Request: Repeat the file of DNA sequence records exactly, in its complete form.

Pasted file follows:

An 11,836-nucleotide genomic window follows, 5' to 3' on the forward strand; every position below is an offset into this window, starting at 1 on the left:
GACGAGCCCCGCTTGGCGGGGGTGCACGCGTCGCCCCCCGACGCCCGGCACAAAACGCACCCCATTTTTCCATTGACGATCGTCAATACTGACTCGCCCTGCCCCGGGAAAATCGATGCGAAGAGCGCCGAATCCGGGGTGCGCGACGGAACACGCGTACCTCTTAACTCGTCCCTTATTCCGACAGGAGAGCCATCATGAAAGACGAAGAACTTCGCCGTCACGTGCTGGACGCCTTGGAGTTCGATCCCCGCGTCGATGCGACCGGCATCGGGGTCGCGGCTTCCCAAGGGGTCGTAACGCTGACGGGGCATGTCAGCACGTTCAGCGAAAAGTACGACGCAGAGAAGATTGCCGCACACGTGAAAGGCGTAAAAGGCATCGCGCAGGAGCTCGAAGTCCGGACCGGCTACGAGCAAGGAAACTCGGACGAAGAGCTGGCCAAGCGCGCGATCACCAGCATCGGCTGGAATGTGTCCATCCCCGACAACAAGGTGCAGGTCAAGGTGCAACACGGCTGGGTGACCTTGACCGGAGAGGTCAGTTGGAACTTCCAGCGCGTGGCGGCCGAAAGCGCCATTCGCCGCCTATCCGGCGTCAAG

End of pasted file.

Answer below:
An 11,836-nucleotide genomic window follows, 5' to 3' on the forward strand; every position below is an offset into this window, starting at 1 on the left:
GACGAGCCCCGCTTGGCGGGGGTGCACGCGTCGCCCCCCGACGCCCGGCACAAAACGCACCCCATTTTTCCATTGACGATCGTCAATACTGACTCGCCCTGCCCCGGGAAAATCGATGCGAAGAGCGCCGAATCCGGGGTGCGCGACGGAACACGCGTACCTCTTAACTCGTCCCTTATTCCGACAGGAGAGCCATCATGAAAGACGAAGAACTTCGCCGTCACGTGCTGGACGCCTTGGAGTTCGATCCCCGCGTCGATGCGACCGGCATCGGGGTCGCGGCTTCCCAAGGGGTCGTAACGCTGACGGGGCATGTCAGCACGTTCAGCGAAAAGTACGACGCAGAGAAGATTGCCGCACACGTGAAAGGCGTAAAAGGCATCGCGCAGGAGCTCGAAGTCCGGACCGGCTACGAGCAAGGAAACTCGGACGAAGAGCTGGCCAAGCGCGCGATCACCAGCATCGGCTGGAATGTGTCCATCCCCGACAACAAGGTGCAGGTCAAGGTGCAACACGGCTGGGTGACCTTGACCGGAGAGGTCAGTTGGAACTTCCAGCGCGTGGCGGCCGAAAGCGCCATTCGCCGCCTATCCGGCGTCAAG